Can you share any specific challenges or obstacles you faced when starting out, and how you overcame them?
"Getting hold of Guinness when it wasn’t being brewed for keg was challenging, but through the pub community in London we were able to just about stay on top of it. Pubs were having to throw away their beer, so we helped with some of their cash flow issues by taking it off their hands. The sheer quantities we were shifting in 2021 however became pretty problematic, and we had some very tense days when we were literally within an hour of running out completely.
2022 was a challenging year (really our ‘first proper year in business’), with the various world events affecting people’s spending in real time. It was a reality check for me personally as to how best to run a new small business, and how quickly things can change. We’re extremely humbled that 2023 is already looking to be the biggest year for us yet.
Aside from that, the usual issues facing the industry with staff shortages and ever rising prices are difficult. I spoke to Rishi Sunak and tried to get him to lower the VAT on alcohol, and will take some tiny credit for him and the chancellor suspending the duty on alcohol, for now. We’ll keep trying, because it’s extremely tough for the industry right now, and honestly, if you can go and spend some money in the pubs, do. Most of them desperately need it right now."
How do you hope to grow and expand the business in the near future?
"We’re in a unique position to be able to provide everything from dry-hire bar units, to a fully staffed bar solution for 1-15,000 people. There are some incredible avenues opening up for the business that we hadn’t realised existed previously, and have the potential to become massive revenue streams extremely quickly. The feeling at the moment is that we are on to something very special, and so for now we need to keep going, and keep growing."
What has been one of your biggest highlights since starting Flightcase?
"Being recognised by Guinness and Diageo (their owners) as being a major force during lockdown, and really changing the game in London will always be special. I get recognised in the city and elsewhere much more for being ‘The Guinness Guy’ than for being in a band, which is quite funny!
Serving Stephen Fry was also an amusing moment. I blocked his Tesla from getting into his flat one day when we were out, and he was a total gentleman about it. He’s a lovely man. We get to work with a great range of interesting people from Fred Again, to Jeremy Clarkson (we’re one of their distributors for Hawkstone). I’m told Stephen Spielberg thought our bars were cool too. It’s funny how people react in the same way when they see them."
What skills or qualities do you think are most important for entrepreneurs who are looking to start up a new and innovative business?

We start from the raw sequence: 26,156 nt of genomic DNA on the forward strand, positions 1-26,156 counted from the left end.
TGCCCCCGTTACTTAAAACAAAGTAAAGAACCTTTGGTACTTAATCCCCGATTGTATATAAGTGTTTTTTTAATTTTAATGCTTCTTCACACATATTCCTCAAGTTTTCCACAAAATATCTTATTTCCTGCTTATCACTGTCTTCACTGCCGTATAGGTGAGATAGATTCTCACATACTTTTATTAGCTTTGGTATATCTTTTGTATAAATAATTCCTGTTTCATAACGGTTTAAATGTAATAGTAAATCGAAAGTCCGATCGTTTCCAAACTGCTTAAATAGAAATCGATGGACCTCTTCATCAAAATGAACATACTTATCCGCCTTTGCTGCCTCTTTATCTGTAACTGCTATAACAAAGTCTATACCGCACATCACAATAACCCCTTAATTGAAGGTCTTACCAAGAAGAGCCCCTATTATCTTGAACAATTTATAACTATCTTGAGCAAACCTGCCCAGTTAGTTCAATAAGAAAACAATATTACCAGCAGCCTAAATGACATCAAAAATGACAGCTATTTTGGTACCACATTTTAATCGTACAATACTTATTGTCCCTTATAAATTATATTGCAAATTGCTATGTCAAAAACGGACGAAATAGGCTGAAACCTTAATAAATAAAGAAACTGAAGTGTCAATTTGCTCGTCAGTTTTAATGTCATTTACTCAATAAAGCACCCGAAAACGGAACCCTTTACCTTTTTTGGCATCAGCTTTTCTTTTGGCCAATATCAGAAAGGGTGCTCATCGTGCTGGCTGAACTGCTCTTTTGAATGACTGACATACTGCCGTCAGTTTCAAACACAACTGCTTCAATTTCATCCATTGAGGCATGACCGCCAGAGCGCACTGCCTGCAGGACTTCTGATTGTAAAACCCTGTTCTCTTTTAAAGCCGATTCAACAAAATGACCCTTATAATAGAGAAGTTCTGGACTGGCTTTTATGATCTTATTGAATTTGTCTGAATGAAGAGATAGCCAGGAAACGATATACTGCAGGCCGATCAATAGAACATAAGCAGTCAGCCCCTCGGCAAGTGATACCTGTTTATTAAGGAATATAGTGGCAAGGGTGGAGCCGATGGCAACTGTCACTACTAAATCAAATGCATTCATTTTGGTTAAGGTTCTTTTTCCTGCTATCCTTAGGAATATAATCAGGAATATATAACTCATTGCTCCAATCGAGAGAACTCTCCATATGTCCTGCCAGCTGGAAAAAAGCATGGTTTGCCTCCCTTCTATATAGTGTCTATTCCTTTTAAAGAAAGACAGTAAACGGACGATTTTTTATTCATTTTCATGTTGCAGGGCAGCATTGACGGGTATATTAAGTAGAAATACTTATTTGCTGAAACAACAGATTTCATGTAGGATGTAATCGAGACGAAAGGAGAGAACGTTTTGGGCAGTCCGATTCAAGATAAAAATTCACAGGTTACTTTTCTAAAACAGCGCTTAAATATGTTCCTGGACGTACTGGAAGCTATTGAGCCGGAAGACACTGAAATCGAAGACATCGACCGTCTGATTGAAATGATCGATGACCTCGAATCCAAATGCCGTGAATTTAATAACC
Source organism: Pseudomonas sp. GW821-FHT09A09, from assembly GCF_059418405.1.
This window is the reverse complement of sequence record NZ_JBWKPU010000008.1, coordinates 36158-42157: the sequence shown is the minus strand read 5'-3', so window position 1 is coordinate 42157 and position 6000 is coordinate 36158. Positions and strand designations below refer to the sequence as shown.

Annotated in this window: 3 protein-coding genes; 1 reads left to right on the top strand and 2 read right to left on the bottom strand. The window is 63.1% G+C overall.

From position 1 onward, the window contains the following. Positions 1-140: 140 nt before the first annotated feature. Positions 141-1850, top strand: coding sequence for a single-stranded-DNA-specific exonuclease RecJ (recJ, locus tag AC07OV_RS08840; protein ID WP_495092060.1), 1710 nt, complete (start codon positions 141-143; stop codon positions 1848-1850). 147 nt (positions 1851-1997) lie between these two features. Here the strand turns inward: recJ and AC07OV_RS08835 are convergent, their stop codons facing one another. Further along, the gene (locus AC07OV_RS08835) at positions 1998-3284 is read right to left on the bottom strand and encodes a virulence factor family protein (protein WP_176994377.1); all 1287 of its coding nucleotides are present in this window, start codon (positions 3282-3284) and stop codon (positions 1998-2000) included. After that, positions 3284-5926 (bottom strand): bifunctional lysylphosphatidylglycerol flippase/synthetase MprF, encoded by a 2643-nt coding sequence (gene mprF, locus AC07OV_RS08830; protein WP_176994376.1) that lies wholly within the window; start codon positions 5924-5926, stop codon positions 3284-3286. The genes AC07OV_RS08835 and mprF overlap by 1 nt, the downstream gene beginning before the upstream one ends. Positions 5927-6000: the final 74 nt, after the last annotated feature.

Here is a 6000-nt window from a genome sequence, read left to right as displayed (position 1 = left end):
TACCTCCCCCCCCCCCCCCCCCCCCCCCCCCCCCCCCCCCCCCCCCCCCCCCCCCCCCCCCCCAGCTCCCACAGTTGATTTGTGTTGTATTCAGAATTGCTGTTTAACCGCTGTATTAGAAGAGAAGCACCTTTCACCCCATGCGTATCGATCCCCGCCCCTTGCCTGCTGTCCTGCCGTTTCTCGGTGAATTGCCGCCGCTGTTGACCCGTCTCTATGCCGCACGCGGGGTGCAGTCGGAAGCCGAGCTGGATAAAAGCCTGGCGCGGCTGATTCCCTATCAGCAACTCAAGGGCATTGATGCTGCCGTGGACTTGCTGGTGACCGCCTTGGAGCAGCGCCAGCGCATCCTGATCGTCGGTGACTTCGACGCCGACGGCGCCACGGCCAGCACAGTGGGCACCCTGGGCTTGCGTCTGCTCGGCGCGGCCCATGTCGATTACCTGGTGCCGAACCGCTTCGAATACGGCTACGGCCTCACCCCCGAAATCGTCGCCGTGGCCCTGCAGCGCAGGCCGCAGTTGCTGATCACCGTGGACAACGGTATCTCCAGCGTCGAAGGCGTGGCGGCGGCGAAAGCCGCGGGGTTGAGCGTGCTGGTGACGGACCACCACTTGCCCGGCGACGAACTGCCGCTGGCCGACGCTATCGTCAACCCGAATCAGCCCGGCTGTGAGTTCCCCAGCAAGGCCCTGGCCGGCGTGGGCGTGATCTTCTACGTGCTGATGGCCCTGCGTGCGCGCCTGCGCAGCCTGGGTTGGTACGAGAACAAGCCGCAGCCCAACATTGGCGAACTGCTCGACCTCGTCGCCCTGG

"If people tell you that you’re on to something, then you most likely are. Learn to listen, and learn to deal with problems without falling apart.
We had an amazing run in 2021 until a terrible incident hit us out of the blue, involving a massive theft. I told one of our investors and he said ‘Well, you had a great run, and you were up for some bad luck eventually. Get back up and get on with the job.’
Also, you better live and breathe what you are doing, as there’s no such thing as a holiday.
Finally, as Clarkson told me once - ‘If someone tells you that you can’t do something, go away and figure out how to do it anyway.'"
How do you balance your role as business owner with your personal life?
"I don’t. I work all the time and am on call 24/7. If you want to build something from the ground upwards, you need to have that drive to work whenever necessary."
Can you share any insights or lessons learned from working with clients in different industries?
"We’ve worked with a single person, right up to multi-billion pound corporations, and have been lucky that ‘most’ of the time, everyone is always really cool and receptive to what we do.
I guess that we offer something that people don’t immediately understand, and therefore we go in and do what we do, and the results usually amaze. I think it’s important to be able to take a breath when things get tricky for whatever reason, and roll with it. That’s something I’m still learning personally, but I’m getting better at it!"
Any upcoming collaborations, partnerships or projects that you are looking forward to this year?
"We’re hoping to announce a couple soon, very much in the music world. I’m excited to bring our company into an industry that I understand, and am a part of. It’ll be like coming full circle, so I really hope they go for it. Let’s see what happens.
Most of the people reading this will know if it works out, as you’ll start seeing the bars in some very familiar spaces, and that goes with our mission statement - ‘Draught beer for all!'"
To learn more about Flightcase Bars, visit their website here.
You can follow them on Instagram here.